Roof grommets?


May 20, 2010
What are you all using for roof grommets for lightbar wiring?



May 16, 2010
Deer Park, WA
I concur with badge22, they are excellent but only for single cables. For multiple cables through the same hole, I use rigid nonmetallic conduit (PVC) fittings or plastic pipe fittings that are similar. Some mfg's do not make the seat area flush and they are to be avoided at all cost. When using these types of fittings, sometimes you need to grind/cut down the fittings so the lightbar can sit closer to the roof or install short lengths of pipe to fill the gap between the lightbar and the roof. In both cases, the threaded portion of the fittings is always, always cut down and deburred to keep the cable from protruding too far, pushing down on the headliner.


May 24, 2010
This is my go-to grommet:

[Broken External Image]:

I use this basic type of grommet in one of several sizes for most installs. I prefer this particular one as it uses a 3/4" hole, allowing me to use the same hole saw I use for NMO antenna mounts, and has a broad flange to seal the roof and help prevent pull-through. This grommet works for the lightbars I most commonly install, FedSig and SoundOff, as well as some Whelen bars. Do not buy cheap crap grommets, make sure they are UV resistant.

Keys to using these include ordering properly for panel (roof) thickness, 1 usually go 1/16 for tighter fit, 1/8" is good, but may not seal as well. after drilling hole, I clean debris, quick-wax roof under lightbar area, then use touch-up paint to cover the bare metal. after the paint has dried, I put the grommet in and seat it. Next, run your wires using a silicone lube or alcohol for ease of wire pass-through, especially if tight. Obviously, you can only put so much cable/wire through any particular grommet, so use the right size. Go slow, use lube, be careful not to pull the grommet through the roof due to friction. Once you've gotten the wire through to the last several inches, apply gasket seal / clear silicone to cables sparingly and seat bar, pulling last bit of cable through. Then clean top of grommet are up as needed for appearances and seal. Then, generously apply silicone sealant to interior-side of grommet to seal up roof. Let set then put headliner back in place.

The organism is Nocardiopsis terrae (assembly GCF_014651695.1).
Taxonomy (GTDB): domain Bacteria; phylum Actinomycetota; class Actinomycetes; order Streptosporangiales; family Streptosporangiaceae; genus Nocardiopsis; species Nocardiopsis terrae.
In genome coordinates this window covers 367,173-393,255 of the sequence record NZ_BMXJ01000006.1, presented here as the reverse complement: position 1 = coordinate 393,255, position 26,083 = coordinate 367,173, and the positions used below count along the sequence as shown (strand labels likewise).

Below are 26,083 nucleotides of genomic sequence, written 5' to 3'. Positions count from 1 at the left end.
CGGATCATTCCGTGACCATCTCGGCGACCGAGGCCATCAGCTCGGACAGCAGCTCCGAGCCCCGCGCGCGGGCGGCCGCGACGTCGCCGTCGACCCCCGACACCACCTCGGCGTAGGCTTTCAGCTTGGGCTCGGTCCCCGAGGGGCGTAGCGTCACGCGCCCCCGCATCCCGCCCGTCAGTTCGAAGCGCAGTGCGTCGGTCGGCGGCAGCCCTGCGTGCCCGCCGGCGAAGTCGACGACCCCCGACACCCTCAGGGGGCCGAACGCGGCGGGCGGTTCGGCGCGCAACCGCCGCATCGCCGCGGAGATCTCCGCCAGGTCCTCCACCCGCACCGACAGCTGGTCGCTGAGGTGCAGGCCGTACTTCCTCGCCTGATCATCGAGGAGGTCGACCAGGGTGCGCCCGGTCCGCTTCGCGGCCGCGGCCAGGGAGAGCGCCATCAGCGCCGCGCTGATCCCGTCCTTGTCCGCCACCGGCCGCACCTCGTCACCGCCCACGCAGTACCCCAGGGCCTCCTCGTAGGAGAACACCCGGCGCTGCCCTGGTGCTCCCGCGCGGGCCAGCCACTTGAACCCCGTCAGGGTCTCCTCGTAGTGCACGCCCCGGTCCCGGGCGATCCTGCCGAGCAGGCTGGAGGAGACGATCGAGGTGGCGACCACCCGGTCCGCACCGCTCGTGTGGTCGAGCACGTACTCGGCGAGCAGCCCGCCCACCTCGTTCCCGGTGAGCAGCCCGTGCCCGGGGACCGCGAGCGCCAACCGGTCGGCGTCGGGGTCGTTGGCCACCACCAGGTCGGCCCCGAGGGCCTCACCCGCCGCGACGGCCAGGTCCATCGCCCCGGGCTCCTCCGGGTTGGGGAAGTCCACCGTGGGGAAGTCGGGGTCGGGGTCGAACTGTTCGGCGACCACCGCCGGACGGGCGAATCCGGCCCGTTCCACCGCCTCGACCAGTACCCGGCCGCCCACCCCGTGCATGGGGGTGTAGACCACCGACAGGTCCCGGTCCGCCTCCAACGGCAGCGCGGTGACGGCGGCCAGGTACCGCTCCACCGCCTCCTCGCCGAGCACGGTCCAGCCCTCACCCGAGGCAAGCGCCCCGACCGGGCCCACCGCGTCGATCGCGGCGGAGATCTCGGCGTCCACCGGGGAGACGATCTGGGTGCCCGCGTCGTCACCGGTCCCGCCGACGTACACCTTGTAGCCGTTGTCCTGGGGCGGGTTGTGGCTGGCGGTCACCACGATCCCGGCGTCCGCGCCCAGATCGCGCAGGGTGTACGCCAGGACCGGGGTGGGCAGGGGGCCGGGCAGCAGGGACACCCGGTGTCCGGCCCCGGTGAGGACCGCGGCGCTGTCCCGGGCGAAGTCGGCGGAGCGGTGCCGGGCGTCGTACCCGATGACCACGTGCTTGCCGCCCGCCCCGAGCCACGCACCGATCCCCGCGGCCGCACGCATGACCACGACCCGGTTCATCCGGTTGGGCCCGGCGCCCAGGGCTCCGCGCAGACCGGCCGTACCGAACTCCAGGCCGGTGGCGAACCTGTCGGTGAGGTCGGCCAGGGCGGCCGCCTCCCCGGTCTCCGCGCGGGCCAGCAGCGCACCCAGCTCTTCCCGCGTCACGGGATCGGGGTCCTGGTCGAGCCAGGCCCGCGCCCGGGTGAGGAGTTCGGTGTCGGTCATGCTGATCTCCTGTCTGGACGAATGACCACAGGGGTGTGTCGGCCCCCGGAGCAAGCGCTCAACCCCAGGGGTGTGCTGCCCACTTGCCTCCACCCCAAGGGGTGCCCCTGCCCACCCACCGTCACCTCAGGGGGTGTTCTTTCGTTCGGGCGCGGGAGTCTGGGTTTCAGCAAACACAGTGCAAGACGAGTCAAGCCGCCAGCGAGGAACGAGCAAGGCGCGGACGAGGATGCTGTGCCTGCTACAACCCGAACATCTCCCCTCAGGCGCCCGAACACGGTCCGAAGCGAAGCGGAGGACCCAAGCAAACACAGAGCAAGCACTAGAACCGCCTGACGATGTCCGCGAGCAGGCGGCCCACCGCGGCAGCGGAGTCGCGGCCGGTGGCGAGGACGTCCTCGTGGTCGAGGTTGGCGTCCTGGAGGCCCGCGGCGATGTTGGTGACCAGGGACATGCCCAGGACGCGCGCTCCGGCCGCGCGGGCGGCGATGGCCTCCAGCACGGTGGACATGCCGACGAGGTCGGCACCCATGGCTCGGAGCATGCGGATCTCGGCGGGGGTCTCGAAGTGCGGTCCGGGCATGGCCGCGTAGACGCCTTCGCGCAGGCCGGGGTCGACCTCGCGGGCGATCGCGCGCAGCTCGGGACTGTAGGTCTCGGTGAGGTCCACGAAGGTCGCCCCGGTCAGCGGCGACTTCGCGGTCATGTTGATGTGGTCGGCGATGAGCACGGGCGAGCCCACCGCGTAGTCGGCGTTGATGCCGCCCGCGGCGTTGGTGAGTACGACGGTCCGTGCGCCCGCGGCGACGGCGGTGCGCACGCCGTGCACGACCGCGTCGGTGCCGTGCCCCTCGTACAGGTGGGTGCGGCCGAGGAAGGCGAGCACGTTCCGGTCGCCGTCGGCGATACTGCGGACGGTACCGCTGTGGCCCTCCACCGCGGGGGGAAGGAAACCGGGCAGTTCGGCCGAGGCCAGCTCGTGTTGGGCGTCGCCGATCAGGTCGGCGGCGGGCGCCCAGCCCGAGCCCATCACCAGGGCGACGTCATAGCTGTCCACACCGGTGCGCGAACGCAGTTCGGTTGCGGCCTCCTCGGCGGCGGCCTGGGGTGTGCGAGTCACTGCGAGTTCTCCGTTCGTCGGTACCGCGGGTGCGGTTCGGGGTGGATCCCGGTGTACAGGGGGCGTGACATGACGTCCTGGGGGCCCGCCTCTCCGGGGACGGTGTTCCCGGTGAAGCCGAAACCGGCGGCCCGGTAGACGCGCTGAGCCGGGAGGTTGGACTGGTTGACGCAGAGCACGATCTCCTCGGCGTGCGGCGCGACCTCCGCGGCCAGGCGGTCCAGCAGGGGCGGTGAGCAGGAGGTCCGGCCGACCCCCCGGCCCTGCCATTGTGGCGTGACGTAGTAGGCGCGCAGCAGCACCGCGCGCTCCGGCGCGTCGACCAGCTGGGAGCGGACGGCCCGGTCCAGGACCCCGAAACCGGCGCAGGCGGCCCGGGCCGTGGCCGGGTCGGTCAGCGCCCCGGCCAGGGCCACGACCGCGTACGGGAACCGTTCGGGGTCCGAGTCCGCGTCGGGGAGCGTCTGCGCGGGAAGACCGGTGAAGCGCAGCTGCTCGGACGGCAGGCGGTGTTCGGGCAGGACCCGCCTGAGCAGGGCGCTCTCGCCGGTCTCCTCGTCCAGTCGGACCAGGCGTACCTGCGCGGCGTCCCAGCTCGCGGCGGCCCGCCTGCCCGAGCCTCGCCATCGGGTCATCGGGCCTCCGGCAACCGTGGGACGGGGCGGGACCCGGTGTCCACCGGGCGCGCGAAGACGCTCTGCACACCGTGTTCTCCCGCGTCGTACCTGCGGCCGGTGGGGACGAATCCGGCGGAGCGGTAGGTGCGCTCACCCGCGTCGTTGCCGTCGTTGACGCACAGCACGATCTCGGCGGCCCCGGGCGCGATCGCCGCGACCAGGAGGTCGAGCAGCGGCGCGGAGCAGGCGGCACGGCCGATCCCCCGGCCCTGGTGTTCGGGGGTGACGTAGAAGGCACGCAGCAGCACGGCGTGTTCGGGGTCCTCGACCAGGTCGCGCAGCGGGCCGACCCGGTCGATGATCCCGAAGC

While I've tried using the same product (strain relief dome nut) as shown in the above posts, I find they are too tall and/or rigid, press into the headliner, or cause too tight a bend in the cable. I like to drop the cable straight down from the lightbar exit point, and that the strain relief dome nuts don't work with lower profile bars. To be honest, I think they are just more trouble than is necessary. I have not had a single problem with any of my lightbar installs leaking into the roof where I've used a standard grommet. It could happen, sure, but so far so good. I feel like the strain relief dome nut unit would still need silicone and touch-up paint to ensure a proper seal and prevent rusting, so no benefit there. It is also a bit more complicated to install, requires a much larger hole be drilled compared to the size hole it provides for wire, and again, puts a tight bend in the wire at the headliner. In fact, if you are using a heavy, multi-conductor cable like on Whelen or older FedSig stuff, it probably won't clear the headliner at all. Cutting them is possible, but just adds more time and effort, as well as potential for error or injury, IMO.

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